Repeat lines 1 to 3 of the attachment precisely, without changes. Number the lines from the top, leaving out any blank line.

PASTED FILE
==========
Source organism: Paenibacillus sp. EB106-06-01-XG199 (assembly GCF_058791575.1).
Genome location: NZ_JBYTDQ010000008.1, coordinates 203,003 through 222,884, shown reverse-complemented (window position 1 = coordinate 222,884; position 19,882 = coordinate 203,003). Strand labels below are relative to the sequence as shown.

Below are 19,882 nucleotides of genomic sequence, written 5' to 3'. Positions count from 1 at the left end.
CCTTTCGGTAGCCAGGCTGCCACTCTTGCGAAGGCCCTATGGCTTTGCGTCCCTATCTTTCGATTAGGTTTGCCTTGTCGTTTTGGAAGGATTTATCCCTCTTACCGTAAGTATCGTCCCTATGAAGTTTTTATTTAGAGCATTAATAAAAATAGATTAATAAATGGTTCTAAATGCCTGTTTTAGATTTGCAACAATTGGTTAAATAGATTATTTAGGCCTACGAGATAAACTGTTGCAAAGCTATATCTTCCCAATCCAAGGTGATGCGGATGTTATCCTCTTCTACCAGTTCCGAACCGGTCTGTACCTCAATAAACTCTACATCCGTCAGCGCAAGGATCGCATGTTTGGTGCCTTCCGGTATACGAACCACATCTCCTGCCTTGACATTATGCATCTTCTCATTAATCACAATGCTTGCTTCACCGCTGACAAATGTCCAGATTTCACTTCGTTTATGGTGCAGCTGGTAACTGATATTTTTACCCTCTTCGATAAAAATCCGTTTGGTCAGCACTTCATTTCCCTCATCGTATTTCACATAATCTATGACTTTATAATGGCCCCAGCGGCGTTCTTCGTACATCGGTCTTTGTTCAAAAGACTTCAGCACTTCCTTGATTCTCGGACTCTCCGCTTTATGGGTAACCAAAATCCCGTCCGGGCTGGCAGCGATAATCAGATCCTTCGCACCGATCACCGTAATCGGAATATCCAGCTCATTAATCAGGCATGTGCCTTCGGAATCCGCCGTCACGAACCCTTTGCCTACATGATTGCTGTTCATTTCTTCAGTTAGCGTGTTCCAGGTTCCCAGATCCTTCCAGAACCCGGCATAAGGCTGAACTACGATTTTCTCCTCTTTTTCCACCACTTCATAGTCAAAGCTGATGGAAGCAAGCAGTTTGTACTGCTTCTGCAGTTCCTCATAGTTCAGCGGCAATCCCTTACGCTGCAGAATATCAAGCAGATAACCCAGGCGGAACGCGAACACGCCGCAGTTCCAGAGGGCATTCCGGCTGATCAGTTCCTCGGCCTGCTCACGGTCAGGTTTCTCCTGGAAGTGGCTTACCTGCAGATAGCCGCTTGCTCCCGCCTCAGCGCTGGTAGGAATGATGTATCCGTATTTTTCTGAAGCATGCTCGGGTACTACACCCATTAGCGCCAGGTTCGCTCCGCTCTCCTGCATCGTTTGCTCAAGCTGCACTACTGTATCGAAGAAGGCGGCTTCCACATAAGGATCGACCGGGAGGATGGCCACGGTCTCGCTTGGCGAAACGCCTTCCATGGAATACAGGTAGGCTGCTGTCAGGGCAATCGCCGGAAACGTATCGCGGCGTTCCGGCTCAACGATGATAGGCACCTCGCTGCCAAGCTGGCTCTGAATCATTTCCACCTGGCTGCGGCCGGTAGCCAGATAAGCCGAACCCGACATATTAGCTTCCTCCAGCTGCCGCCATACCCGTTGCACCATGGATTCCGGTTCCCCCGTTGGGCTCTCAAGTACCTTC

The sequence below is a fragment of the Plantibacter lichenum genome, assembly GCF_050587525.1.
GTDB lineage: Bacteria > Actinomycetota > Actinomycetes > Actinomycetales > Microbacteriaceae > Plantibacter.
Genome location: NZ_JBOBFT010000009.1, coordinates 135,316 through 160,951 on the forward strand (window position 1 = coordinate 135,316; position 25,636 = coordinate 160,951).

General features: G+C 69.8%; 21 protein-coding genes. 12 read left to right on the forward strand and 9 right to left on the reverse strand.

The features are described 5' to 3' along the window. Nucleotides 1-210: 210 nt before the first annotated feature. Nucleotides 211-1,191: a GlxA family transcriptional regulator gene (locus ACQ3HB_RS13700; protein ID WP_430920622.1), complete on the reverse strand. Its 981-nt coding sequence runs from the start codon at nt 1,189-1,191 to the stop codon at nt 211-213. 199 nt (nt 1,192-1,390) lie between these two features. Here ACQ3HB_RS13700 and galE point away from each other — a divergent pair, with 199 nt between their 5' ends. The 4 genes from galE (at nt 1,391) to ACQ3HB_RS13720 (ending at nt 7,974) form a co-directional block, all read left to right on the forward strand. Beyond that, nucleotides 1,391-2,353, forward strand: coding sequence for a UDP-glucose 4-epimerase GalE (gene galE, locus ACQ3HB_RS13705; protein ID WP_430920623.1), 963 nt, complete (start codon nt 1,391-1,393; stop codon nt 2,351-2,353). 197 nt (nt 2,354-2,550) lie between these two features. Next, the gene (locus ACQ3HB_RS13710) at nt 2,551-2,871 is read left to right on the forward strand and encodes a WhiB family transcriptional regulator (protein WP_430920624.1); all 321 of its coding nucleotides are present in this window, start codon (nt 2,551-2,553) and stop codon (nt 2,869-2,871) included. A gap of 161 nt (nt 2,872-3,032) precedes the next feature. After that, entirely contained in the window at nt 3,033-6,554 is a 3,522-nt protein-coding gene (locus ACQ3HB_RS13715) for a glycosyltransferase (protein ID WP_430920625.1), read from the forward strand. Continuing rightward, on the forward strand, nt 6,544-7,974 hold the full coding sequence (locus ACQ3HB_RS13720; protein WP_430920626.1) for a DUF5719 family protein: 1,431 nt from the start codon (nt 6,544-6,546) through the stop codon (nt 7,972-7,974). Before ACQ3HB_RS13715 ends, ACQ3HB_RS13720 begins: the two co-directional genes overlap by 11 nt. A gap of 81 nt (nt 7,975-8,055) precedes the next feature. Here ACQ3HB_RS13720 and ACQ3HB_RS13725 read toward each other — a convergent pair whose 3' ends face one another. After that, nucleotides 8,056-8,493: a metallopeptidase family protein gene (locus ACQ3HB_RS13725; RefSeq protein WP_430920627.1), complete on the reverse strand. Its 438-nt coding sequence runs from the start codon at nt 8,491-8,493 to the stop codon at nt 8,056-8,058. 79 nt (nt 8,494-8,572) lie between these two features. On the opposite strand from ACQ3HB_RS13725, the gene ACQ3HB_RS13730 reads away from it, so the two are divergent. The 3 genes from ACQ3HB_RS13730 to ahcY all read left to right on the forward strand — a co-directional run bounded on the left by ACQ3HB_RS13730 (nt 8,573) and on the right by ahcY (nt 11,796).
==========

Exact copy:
Source organism: Paenibacillus sp. EB106-06-01-XG199 (assembly GCF_058791575.1).
Genome location: NZ_JBYTDQ010000008.1, coordinates 203,003 through 222,884, shown reverse-complemented (window position 1 = coordinate 222,884; position 19,882 = coordinate 203,003). Strand labels below are relative to the sequence as shown.

Below are 19,882 nucleotides of genomic sequence, written 5' to 3'. Positions count from 1 at the left end.